After a day rushing over icy streets from one movie to the next, it's tough to do much more than stare blankly at the dance floor at the "Rize" premiere party like it's just another movie. David LaChapelle's electrifying documentary about a new form of street dancing called Krumping created a rush of interest in the party -- or maybe it was the rumor that Paris Hilton might be here. Either way, the party is on, and the DJ rotates through the usual suspects, spinning hits from Usher and the Black-Eyed Peas, while producers and agents shed their telltale black leather jackets to dance with Sundance party girls -- nymphets from Hollywood and Salt Lake City with meticulously applied makeup and blond hair ironed straight, poured into jeans, sporting theatrical black hats and rabbit fur coats. They heard this was the hot party, and through the mysterious machinery that surrounds such events, got on the guest list while 50 or 60 shivering mortals stood outside, trying to argue or cajole their way in the door.
Where do these girls come from? "I think they just grow them specifically for party use," offers BeBe Lerner of I/D Public Relations, the firm that's handling "Rize" for the festival.
There's a crush outside the VIP room as well, the sort of thing that self-respecting inhabitants of Los Angeles avoid like the plague. But it's my job to push in there and soak up the vibe, damn it, so after 15 minutes of standing behind a crowd four bodies deep, listening to a gaggle at the front making angry sounds about important friends they're meeting inside only to be rebuffed by gatekeepers who insist that only those with green bracelets shall pass, I flash my green bracelet and say, "I've got one! Let me through!" -- cringing at every word.
"I'm the producer of the film!" a leather-clad shoulder in front of me hisses.
This is the peculiar tar pit of Sundance, an addled mix of Everyman spirit and credential-flashing one-upmanship. While Robert Redford may wish to keep red carpets and limousines far from Park City, without the usual complexities of velvet-roped infrastructure, the chaos of the crowds can create even more chest-puffing Industry Darwinism than you'd find around the typical Hollywood affair. What's surprising is not that this producer snapped at me, but that he stood patiently behind a tall girl who was getting surly with the highest word count imaginable, or that the gatekeeper was an overwhelmed-looking woman who listened politely to her impassioned pleas instead of telling her to get the hell out of the way.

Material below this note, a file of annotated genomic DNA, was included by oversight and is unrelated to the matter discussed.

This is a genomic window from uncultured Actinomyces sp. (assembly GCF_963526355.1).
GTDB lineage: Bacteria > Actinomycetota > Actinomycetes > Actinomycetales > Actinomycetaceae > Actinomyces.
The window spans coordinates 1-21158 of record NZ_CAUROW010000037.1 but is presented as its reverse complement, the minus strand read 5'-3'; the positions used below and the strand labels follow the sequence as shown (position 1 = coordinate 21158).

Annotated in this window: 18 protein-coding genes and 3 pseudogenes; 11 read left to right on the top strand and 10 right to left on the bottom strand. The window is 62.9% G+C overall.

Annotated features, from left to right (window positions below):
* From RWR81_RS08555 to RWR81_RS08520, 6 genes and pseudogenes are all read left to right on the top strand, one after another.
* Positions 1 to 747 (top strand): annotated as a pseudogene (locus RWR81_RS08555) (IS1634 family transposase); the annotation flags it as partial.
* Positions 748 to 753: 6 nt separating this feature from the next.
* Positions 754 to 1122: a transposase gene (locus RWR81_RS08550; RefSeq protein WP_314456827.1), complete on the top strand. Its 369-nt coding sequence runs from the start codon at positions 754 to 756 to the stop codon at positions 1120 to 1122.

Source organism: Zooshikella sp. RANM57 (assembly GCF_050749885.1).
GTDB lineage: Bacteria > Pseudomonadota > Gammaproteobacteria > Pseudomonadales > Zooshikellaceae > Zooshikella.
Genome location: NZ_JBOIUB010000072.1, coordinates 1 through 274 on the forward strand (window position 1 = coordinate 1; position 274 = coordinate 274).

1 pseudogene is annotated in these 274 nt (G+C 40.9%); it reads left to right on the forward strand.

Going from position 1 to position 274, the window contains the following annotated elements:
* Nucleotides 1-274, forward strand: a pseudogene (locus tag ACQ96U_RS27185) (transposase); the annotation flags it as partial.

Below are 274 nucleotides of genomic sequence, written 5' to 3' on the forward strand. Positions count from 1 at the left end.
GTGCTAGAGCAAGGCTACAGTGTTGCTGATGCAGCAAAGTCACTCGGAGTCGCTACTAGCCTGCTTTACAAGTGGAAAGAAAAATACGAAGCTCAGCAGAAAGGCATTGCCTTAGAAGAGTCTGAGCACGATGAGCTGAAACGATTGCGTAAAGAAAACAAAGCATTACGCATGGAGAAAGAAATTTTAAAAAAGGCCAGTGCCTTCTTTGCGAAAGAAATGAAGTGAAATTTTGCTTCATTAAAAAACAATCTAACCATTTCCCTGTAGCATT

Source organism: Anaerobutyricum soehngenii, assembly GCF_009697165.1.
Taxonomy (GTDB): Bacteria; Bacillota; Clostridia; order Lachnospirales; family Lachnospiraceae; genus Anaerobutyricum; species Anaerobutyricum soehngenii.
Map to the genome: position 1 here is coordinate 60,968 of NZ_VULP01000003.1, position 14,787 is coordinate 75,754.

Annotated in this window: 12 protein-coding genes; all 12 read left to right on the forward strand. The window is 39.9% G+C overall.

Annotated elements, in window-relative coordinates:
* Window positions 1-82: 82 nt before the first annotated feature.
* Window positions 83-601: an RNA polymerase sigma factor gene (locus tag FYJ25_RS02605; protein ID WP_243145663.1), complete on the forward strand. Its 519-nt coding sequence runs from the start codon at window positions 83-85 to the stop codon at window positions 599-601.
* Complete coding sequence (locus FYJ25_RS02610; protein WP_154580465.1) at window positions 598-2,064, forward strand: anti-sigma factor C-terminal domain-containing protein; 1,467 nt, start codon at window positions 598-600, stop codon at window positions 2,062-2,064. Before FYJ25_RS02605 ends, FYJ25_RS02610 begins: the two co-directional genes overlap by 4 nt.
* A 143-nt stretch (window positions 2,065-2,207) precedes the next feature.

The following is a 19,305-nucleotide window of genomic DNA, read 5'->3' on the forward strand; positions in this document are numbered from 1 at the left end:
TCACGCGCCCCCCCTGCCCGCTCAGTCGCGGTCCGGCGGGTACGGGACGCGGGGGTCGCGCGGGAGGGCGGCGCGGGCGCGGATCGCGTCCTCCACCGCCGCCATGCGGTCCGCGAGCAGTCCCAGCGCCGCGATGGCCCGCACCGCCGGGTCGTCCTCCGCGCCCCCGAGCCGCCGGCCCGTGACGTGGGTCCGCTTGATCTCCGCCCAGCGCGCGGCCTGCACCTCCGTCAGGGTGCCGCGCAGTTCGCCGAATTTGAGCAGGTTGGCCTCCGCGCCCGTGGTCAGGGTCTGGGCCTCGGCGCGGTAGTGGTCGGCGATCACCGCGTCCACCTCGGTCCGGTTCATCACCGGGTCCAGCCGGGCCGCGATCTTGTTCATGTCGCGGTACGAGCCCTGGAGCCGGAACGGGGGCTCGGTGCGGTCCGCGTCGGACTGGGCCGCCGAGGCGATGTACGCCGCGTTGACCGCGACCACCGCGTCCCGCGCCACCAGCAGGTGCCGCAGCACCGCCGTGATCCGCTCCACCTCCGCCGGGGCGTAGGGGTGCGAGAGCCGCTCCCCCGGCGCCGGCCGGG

There's an egalitarian spirit at Sundance, and that makes the unfortunate but somewhat necessary job of keeping the hoi polloi out even more difficult. "It gets more intense here because there are just so many people and everybody thinks that they're someone," says Sanny Van Heteren, a VIP door host who gets hired for exclusive events in New York and L.A. and was flown to Park City to work the door at the "Rize" party.
"They don't give up here. There's always the one that stays outside the whole night."
But my friend and I don't have that kind of staying power. After being scolded by the producer, we're about to move on when suddenly we're whisked through the doors.
Suddenly we're standing around in a room crowded with well-manicured humans, and it's about as exciting as it was in the crush outside. We belly up to what we think is the bar, since there are a bunch of people standing in line, but then the crowd momentarily clears, and where we thought the bar should be, there's Paris Hilton, holding court, a bevvy of eager male fans surrounding her. She's got a wide smile on her face, and seems to be humoring her admirers with polite patience, with a larger-than-life Pamela Anderson and party perennial Stephen Dorff at her side.
Meanwhile, a few of the kids from "Rize" are exchanging shrugs a few feet away like "How did we get here?" After describing the hardships of life in the 'hood to a packed theater, here they are, surrounded by industry types and journalists and lip-glossed fillies. Only when the dancers are asked to perform do they seem totally at ease, moving their bodies in frenzied motions that make the predominantly white crowds gasp and coo. It's great to see kids who've struggled through the horrors of poverty and gang violence get a moment in the spotlight, but there's also something unsettling about seeing such a raw form of self-expression trotted out for the amusement of such an entitled, A-list crowd.
Some leave when they hear that the "Inside Deep Throat" party has strippers, while others stick around to watch Naomi Watts working her way in the front door. The VIP room never thins out, though -- entitlement doesn't take a holiday, even among the snowy hilltops and twinkling lights of Park City.
Van Heteren says she eventually eliminated the VIP wristbands because a bunch of people were handing them out to friends. "So then you'd have the same people coming back later with a wristband, and they'd get all angry and say, 'I never forget a face!' like I'm gonna lose my job or something.
"I like doing the doors because it's fun, but it's ridiculous how seriously people take it. Like, I have to remind people, 'Hey, you're just going to a party.'"
Of course, the teeming masses aren't the only ones who get attitude. "A lot of door people get into that attitude too, and it's not fun. You feel like saying, 'OK, you're just a door person. Get over yourself.'"